enabling Component ManTech programs to maximize opportunities for shared investment in initiatives and strategies with joint application and preventing duplication of effort.
The JDMTP is moving forward with joint planning and coordination on major weapon systems, including the F-35. In the case of the F-35 Lightning II, four ManTech projects (two Navy and two Air Force) directly affected F-35 affordability. With a combined investment of $14.5 million, these initiatives are projected to reduce F-35 program costs by $1.1 billion over 30 years of production. More importantly, these technology advances can be leveraged by current and future defense programs to reduce costs and bolster U.S. manufacturing capabilities.

Other successful ManTech projects include:

  • The Large Affordable Substrates project provides a domestic source of cadmium zinc telluride wafers for military critical infrared focal plane arrays.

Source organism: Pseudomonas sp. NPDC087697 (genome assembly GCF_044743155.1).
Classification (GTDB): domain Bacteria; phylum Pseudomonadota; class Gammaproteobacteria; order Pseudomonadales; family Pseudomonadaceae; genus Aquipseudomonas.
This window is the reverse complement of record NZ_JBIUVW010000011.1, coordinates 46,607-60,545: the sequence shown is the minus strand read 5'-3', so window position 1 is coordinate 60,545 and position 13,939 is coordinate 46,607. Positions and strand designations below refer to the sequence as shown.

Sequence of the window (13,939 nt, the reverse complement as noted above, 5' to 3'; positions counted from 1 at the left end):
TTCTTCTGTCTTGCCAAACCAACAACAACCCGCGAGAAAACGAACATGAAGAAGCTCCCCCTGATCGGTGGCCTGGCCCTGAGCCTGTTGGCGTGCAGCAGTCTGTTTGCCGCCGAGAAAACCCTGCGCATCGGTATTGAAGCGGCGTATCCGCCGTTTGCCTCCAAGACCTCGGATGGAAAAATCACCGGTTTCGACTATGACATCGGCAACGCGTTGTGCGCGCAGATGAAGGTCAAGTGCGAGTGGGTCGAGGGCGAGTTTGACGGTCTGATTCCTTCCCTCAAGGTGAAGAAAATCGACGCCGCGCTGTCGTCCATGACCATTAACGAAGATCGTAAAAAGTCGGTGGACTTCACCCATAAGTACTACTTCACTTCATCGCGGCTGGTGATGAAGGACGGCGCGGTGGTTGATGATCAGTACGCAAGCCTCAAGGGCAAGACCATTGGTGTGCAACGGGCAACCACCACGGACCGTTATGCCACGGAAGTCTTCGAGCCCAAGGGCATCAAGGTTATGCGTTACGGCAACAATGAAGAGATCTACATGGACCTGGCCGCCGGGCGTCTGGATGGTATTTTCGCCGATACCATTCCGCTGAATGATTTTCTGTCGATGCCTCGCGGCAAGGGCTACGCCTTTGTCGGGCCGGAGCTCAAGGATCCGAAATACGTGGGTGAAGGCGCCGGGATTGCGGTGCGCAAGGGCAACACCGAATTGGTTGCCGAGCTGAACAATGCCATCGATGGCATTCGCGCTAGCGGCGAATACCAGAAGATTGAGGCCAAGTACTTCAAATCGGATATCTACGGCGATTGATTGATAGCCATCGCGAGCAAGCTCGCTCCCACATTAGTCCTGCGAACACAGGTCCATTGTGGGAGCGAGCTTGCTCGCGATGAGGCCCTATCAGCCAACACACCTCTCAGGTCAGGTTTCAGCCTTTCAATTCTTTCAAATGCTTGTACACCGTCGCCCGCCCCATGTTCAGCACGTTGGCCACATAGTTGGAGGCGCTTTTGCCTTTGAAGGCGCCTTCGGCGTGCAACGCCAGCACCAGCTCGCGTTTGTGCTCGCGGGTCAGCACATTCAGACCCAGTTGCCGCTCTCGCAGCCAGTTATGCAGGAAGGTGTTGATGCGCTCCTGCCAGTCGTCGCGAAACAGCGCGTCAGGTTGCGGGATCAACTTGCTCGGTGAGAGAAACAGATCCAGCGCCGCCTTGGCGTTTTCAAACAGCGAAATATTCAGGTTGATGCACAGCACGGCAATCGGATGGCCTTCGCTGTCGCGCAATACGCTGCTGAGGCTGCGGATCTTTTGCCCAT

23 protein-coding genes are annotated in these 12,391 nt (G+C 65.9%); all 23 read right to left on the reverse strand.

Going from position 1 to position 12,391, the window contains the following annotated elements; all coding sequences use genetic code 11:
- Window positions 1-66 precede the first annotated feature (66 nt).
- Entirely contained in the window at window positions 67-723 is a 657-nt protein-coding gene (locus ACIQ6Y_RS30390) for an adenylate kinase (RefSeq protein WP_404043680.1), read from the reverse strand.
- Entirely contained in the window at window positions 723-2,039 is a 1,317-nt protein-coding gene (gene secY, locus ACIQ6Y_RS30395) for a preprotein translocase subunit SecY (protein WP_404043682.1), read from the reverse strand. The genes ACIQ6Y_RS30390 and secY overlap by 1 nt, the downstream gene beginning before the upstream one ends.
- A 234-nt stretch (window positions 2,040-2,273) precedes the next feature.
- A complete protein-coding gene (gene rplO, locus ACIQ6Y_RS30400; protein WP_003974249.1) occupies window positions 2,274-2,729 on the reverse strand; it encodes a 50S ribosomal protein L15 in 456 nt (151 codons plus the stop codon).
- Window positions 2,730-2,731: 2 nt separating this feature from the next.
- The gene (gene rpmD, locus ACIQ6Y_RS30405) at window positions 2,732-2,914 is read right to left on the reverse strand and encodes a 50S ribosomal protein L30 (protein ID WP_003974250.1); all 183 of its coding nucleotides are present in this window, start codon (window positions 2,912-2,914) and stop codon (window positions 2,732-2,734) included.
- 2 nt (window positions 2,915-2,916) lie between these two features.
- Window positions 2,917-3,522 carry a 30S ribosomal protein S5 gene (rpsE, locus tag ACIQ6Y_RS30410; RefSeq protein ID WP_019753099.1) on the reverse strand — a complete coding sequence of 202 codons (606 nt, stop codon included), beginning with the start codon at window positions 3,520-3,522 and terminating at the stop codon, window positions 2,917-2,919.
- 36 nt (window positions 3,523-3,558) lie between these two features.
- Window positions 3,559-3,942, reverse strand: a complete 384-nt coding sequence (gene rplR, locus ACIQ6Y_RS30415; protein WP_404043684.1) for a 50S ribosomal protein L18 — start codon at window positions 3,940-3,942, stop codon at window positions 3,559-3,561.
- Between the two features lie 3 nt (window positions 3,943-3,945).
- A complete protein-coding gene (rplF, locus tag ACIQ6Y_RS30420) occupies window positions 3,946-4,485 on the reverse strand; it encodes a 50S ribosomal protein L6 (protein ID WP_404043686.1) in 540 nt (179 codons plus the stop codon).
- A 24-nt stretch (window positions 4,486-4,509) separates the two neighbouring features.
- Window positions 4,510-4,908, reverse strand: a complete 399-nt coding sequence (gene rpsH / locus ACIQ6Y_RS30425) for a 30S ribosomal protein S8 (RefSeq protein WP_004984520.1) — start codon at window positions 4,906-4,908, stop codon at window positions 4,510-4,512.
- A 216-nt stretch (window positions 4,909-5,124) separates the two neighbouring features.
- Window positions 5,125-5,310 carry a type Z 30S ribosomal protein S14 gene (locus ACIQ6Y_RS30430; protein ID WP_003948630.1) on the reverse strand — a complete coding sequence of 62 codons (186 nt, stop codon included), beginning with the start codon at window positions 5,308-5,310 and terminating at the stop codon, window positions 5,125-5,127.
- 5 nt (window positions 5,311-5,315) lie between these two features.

• The Chip Scale Atomic Clock program enables affordable, precise timekeeping within C4ISR (command, control, communications, computers, intelligence, surveillance and reconnaissance) systems in GPS-denied environments by reducing unit cost from $8,700 to $400, enabling production to increase from 10 per year to 40,000 per year. Potential savings are projected to approach $300 million.
  • The Cold Spray Deposition project creates an automated repair cell, which increases flight readiness rates for Navy and Marine helicopters. Presently, parts are scrapped, increasing sustainment cost and stressing a casting industrial base with long lead times. The savings for the CH-56 Helicopter program alone is projected at $100 million annually.